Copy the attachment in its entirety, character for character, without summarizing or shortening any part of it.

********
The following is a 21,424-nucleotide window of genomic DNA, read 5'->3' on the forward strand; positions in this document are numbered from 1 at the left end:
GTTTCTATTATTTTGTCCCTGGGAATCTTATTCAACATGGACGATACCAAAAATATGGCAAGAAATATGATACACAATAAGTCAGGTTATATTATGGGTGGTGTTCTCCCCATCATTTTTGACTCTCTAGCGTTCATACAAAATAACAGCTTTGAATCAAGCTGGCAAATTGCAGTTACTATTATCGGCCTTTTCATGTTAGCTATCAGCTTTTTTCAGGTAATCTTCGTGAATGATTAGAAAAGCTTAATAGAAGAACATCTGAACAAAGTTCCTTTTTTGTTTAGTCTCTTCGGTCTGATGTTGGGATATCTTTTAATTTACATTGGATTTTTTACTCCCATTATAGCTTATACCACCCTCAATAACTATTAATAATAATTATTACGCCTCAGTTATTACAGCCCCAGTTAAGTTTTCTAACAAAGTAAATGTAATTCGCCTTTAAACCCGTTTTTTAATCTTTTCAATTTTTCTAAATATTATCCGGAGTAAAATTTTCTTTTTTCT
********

The following is a 21,424-nucleotide window of genomic DNA, read 5'->3' on the forward strand; positions in this document are numbered from 1 at the left end:
GTTTCTATTATTTTGTCCCTGGGAATCTTATTCAACATGGACGATACCAAAAATATGGCAAGAAATATGATACACAATAAGTCAGGTTATATTATGGGTGGTGTTCTCCCCATCATTTTTGACTCTCTAGCGTTCATACAAAATAACAGCTTTGAATCAAGCTGGCAAATTGCAGTTACTATTATCGGCCTTTTCATGTTAGCTATCAGCTTTTTTCAGGTAATCTTCGTGAATGATTAGAAAAGCTTAATAGAAGAACATCTGAACAAAGTTCCTTTTTTGTTTAGTCTCTTCGGTCTGATGTTGGGATATCTTTTAATTTACATTGGATTTTTTACTCCCATTATAGCTTATACCACCCTCAATAACTATTAATAATAATTATTACGCCTCAGTTATTACAGCCCCAGTTAAGTTTTCTAACAAAGTAAATGTAATTCGCCTTTAAACCCGTTTTTTAATCTTTTCAATTTTTCTAAATATTATCCGGAGTAAAATTTTCTTTTTTCT